The state Department of Education Thursday released its first teacher and principal ratings based on student test scores to public school districts, marking a key step in the implementation of a controversial new evaluation plan.
Teachers of math and English language arts in grades 4-8 and their principals were rated highly effective, effective, developing or ineffective, with more than 75 percent falling into the second category, the department said.
Additional ratings for teachers in other subject areas will roll out over time.
The ratings -- which the state calls "growth scores" -- were based on student performance on state tests over a two-year period, as compared with similar students' past scores. Certain demographic data also was included in the calculations.
State officials said the data was for 33,129 teachers -- 15 percent of teachers statewide -- and 3,556 principals. The ratings are not being released to the public, but will be available to parents upon request -- only for their child's teachers.
Seven percent of teachers statewide were rated "highly effective," meaning that their students' growth was well above the state average for similar students. Another 77 percent were classified as "effective," meaning that growth was equal to the average of similar students.
Ten percent of teachers across New York were rated "developing," meaning that student growth was below average, and 6 percent were found to be "ineffective," with growth "well below" average.
Six percent of principals were rated "highly effective" and another 79 percent were classified as "effective." Eight percent were found to be "developing;" 7 percent were labeled "ineffective."
The ratings will make up 20 percent of a teacher's or principal's overall evaluation. The remaining 80 percent will be composed of locally selected measures of student achievement, plus classroom observations, and parent and student surveys.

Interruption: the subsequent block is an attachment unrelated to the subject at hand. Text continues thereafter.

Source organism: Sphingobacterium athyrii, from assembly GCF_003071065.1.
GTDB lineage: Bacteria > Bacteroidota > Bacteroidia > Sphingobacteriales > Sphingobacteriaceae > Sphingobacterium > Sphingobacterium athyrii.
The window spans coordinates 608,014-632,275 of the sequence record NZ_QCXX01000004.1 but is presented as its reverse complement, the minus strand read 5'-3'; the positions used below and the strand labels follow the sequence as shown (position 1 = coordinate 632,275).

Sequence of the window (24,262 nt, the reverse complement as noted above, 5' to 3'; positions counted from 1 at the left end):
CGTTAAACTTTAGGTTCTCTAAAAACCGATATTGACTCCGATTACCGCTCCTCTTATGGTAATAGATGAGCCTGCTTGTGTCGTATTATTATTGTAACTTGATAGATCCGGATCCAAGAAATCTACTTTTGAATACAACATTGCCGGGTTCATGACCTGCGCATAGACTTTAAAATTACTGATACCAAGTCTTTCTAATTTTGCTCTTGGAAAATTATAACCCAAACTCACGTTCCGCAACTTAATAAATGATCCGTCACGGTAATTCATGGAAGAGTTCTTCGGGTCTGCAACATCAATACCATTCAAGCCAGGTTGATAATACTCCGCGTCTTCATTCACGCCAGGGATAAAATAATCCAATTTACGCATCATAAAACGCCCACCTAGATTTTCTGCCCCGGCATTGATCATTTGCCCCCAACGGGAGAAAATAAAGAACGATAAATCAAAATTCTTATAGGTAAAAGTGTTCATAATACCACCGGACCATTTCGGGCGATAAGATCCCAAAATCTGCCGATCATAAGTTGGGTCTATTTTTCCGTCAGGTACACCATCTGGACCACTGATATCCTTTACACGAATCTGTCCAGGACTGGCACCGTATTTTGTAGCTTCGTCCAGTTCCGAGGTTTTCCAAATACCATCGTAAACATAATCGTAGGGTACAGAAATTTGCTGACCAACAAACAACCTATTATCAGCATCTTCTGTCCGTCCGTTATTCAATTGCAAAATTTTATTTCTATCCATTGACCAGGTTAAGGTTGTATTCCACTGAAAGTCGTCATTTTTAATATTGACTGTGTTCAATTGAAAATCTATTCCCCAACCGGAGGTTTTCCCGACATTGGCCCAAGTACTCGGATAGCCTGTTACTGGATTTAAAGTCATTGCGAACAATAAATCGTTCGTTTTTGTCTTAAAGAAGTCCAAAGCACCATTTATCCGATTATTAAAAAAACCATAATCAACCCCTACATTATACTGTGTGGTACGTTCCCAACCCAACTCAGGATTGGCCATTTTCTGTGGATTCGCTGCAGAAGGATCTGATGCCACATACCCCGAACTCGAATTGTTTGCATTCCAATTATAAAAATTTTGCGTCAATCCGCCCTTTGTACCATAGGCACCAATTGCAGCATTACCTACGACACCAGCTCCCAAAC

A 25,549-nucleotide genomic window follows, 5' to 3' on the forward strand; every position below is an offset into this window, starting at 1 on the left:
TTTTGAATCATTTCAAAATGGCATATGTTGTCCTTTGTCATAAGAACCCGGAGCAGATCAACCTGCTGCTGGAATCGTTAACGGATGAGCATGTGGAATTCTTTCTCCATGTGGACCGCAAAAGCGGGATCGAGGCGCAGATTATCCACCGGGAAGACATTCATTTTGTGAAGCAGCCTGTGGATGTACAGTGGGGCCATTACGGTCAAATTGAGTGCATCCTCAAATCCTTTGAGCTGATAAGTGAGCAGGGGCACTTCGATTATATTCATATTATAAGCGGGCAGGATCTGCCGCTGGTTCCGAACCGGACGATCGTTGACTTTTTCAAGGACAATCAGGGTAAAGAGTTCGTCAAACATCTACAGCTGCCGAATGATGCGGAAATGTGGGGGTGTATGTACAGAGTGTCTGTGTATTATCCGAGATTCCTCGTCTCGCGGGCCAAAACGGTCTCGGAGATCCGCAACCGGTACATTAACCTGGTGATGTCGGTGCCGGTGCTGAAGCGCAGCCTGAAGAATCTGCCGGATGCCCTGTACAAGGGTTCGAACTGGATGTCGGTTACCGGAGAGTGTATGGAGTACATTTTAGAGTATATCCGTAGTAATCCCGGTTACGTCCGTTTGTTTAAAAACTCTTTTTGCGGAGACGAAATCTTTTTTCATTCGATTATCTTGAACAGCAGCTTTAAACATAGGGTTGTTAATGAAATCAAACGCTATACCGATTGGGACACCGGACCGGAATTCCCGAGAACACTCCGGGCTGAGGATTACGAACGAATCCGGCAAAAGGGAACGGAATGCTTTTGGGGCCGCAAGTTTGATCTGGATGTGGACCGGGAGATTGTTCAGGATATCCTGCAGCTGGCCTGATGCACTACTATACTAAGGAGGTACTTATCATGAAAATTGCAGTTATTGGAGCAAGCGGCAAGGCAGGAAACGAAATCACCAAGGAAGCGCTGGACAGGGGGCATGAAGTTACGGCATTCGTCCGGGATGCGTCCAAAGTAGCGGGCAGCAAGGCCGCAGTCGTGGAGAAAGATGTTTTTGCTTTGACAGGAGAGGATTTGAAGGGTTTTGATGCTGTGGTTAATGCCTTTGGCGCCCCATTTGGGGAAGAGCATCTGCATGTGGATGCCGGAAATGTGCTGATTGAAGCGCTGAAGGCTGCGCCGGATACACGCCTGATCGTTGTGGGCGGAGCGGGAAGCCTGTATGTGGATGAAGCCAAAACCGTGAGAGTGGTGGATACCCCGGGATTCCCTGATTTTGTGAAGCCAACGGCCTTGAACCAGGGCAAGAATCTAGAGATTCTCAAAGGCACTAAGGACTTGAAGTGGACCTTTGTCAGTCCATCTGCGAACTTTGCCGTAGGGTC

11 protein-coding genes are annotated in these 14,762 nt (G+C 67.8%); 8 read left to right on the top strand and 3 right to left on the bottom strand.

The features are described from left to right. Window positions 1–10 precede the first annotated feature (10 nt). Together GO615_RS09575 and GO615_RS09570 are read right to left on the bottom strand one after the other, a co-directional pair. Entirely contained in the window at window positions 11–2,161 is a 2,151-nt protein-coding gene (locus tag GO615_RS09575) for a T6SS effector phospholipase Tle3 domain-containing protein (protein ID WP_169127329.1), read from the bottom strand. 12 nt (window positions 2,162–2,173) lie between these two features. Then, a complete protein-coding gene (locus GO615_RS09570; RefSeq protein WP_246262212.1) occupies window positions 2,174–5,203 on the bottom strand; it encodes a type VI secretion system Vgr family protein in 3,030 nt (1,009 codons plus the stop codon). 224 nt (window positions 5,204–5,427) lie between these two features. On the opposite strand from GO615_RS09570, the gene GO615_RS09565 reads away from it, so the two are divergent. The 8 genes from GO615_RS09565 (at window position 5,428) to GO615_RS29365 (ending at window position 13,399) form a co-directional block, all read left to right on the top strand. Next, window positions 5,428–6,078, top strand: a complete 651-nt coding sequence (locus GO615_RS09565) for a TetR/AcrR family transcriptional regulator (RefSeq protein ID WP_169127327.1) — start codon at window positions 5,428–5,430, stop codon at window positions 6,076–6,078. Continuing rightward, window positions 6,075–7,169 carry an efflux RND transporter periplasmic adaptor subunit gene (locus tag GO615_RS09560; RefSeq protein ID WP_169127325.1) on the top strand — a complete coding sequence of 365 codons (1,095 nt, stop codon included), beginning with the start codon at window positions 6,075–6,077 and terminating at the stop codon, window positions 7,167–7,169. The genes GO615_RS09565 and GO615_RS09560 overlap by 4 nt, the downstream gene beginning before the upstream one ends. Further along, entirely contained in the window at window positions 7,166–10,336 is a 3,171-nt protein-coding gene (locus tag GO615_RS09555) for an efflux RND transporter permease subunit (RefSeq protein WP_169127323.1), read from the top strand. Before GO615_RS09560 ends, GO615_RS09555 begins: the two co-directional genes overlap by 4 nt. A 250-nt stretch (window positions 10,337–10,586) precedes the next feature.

The system is being put in place in part to satisfy requirements established in President Barack Obama's Race To The Top initiative, which calls upon states to compete for federal funding. New York was awarded $700 million for its proposal.
"The growth scores include and account for a number of factors -- prior academic history, student poverty, English language learners, students with disabilities and test measure variance -- to make sure they paint a fair and accurate picture," Regents Chancellor Merryl H. Tisch said in a statement.
But Roger Tilles, Long Island's representative on the Board of Regents, questioned both the cost and merit of the new system.
"It is clear that this process will make some companies very rich," he said. "I wonder if the money spent on this would be much better spent on things that we know improve student learning -- lower class size, extended school day and year, inclusion of more arts instead of reducing it."
Sean Feeney, principal of The Wheatley School in Old Westbury, said the release marked a "sad day" for education.
"Nothing supports this notion that we can effectively measure teacher performance through these scores," said Feeney, who mobilized hundreds of educators across the state to sign a protest letter about these and other mandates.
The ratings' release just a few weeks before the start of school leaves little time to coordinate professional development before then, Feeney said.
"There is very little counseling that you can do with a teacher right now," he said.